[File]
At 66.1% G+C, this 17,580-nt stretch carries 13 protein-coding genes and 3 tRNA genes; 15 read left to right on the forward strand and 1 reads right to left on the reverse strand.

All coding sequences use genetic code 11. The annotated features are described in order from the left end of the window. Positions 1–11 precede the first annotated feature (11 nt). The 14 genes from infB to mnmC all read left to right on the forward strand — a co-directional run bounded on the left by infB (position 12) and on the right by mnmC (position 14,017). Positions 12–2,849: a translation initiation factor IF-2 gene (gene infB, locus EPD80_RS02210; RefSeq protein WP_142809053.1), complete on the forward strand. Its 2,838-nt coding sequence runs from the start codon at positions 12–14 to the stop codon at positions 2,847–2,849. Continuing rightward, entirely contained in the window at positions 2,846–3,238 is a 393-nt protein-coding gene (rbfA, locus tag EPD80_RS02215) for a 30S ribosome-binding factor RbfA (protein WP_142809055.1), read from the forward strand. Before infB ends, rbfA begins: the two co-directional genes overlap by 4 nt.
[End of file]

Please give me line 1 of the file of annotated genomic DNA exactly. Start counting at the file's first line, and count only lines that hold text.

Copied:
At 66.1% G+C, this 17,580-nt stretch carries 13 protein-coding genes and 3 tRNA genes; 15 read left to right on the forward strand and 1 reads right to left on the reverse strand.